Jenny: Neurotica is about a plucky Dominatrix with OCD trying to save her small-town dungeon. You’re great. We should get coffee sometime. I’m not just saying that. I know other people just say that sometimes but I really feel like we’re going to be friends, you know? Here, what’s your number, I’ll call you so you can have my number!

IFC: What’s your comedy origin story?

Jenny: Since I was a kid I’ve dealt with severe OCD and anxiety. Comedy has always been one of the ways I’ve dealt with that. I honestly just want to help make people feel happy for a few minutes at a time.

IFC: What was the genesis of Neurotica?

Jenny: I’m pretty sure it was a title-first situation. I was coming up with ideas to pitch to a production company a million years ago (this isn’t hyperbole; I am VERY old) and just wrote down “Neurotica”; then it just sort of appeared fully formed. “Neurotica? Oh it’s an over-the-top romantic comedy about a Dominatrix with OCD, of course.” And that just happened to hit the buttons of everything I’m fascinated by.

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IFC: How would you describe Ivy?

Jenny: Ivy is everything I love in a comedy character – she’s tenacious, she’s confident, she’s sweet, she’s a big wonderful weirdo.

IFC: How would Ivy’s clientele describe her?

Jenny:  Open-minded, caring, excellent aim.

IFC: Why don’t more small towns have local dungeons?

Jenny: How do you know they don’t?

IFC: What are the pros and cons of joining a chain mega dungeon?

Jenny: You can use any of their locations but you’ll always forget you have a membership and in a year you’ll be like “jeez why won’t they let me just cancel?”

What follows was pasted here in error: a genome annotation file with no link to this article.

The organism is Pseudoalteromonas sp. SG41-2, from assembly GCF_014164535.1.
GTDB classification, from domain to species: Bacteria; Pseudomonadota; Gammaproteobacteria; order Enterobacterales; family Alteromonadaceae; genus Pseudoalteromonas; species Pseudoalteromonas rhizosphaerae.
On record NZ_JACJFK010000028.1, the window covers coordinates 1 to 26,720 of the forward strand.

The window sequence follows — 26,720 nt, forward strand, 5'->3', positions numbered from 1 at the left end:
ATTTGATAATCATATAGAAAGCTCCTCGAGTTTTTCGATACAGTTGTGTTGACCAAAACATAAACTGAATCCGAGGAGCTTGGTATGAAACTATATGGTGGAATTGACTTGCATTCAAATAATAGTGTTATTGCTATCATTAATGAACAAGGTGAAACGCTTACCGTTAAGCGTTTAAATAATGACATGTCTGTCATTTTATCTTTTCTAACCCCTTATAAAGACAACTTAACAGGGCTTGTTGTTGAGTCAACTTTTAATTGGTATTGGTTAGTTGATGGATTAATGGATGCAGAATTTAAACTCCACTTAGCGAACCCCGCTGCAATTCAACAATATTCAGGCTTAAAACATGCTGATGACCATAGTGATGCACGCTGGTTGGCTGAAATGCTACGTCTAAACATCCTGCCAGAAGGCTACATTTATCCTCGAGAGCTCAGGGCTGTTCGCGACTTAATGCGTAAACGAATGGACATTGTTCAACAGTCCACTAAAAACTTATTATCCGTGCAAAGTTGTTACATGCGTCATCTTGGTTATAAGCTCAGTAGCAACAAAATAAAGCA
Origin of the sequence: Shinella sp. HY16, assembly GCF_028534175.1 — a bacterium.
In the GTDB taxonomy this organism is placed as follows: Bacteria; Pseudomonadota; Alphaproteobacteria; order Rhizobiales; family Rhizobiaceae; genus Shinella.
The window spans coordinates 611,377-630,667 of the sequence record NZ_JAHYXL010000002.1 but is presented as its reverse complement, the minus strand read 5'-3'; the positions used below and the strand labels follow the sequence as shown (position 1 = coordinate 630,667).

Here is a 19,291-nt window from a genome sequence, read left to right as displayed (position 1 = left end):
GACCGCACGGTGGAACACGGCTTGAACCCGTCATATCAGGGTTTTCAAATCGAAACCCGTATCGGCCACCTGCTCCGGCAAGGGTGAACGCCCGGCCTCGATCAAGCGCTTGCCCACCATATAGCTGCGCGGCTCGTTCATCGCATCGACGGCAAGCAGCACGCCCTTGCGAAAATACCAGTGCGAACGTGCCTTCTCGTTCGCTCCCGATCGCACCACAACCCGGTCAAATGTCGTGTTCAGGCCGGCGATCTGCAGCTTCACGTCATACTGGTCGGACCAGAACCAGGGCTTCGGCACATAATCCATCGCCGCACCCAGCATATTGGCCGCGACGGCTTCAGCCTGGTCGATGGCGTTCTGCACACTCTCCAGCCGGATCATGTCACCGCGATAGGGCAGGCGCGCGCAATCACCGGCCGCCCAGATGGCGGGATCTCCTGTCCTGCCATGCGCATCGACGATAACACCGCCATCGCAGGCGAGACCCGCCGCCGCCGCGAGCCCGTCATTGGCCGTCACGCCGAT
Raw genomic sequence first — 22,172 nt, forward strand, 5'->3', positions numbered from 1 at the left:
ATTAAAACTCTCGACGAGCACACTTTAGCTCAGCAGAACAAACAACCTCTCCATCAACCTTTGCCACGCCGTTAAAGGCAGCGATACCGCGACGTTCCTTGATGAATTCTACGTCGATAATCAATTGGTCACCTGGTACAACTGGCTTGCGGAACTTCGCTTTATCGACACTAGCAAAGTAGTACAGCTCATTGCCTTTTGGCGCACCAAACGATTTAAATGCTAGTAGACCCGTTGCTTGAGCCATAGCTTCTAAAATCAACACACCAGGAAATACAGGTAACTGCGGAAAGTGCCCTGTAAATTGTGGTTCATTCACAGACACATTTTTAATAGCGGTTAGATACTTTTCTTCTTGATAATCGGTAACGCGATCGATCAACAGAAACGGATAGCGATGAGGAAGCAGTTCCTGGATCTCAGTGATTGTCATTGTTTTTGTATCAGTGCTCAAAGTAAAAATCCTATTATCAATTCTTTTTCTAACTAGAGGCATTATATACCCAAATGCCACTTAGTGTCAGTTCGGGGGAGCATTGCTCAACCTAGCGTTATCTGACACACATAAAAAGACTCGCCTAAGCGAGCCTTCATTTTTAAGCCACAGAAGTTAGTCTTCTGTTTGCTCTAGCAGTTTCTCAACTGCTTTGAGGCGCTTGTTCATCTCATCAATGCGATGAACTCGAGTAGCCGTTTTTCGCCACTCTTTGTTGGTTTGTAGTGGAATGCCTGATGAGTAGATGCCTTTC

IFC: Mouths are gross! Why is that?

Jenny: If you had never seen a mouth before and I was like “it’s a wet flesh cave with sharp parts that lives in your face”, it would sound like Cronenberg-ian body horror. All body parts are horrifying. I’m kind of rooting for the singularity, I’d feel way better if I was just a consciousness in a cloud.

See the whole season of Neurotica right now on IFC’s Comedy Crib.

The-Craft

The ’90s Are Back

The '90s live again during IFC's weekend marathon.

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Photo Credit: Everett Digital, Columbia Pictures

We know what you’re thinking: “Why on Earth would anyone want to reanimate the decade that gave us Haddaway, Los Del Rio, and Smash Mouth, not to mention Crystal Pepsi?”

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Thoughts like those are normal. After all, we tend to remember lasting psychological trauma more vividly than fleeting joy. But if you dig deep, you’ll rediscover that the ’90s gave us so much to fondly revisit. Consider the four pillars of true ’90s culture.

Boy Bands

We all pretended to hate them, but watch us come alive at a karaoke bar when “I Want It That Way” comes on. Arguably more influential than Brit Pop and Grunge put together, because hello – Justin Timberlake. He’s a legitimate cultural gem.

Man-Child Movies

Adam Sandler is just behind The Simpsons in terms of his influence on humor. Somehow his man-child schtick didn’t get old until the aughts, and his success in that arena ushered in a wave of other man-child movies from fellow ’90s comedians. RIP Chris Farley (and WTF Rob Schneider).

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Teen Angst

In horror, dramas, comedies, and everything in between: Troubled teens! Getting into trouble! Who couldn’t relate to their First World problems, plaid flannels, and lose grasp of the internet?

Mainstream Nihilism

From the Coen Bros to Fincher to Tarantino, filmmakers on the verge of explosive popularity seemed interested in one thing: mind f*cking their audiences by putting characters in situations (and plot lines) beyond anyone’s control.

Feeling better about that walk down memory lane? Good. Enjoy the revival.

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And revisit some important ’90s classics all this weekend during IFC’s ’90s Marathon. Check out the full schedule here.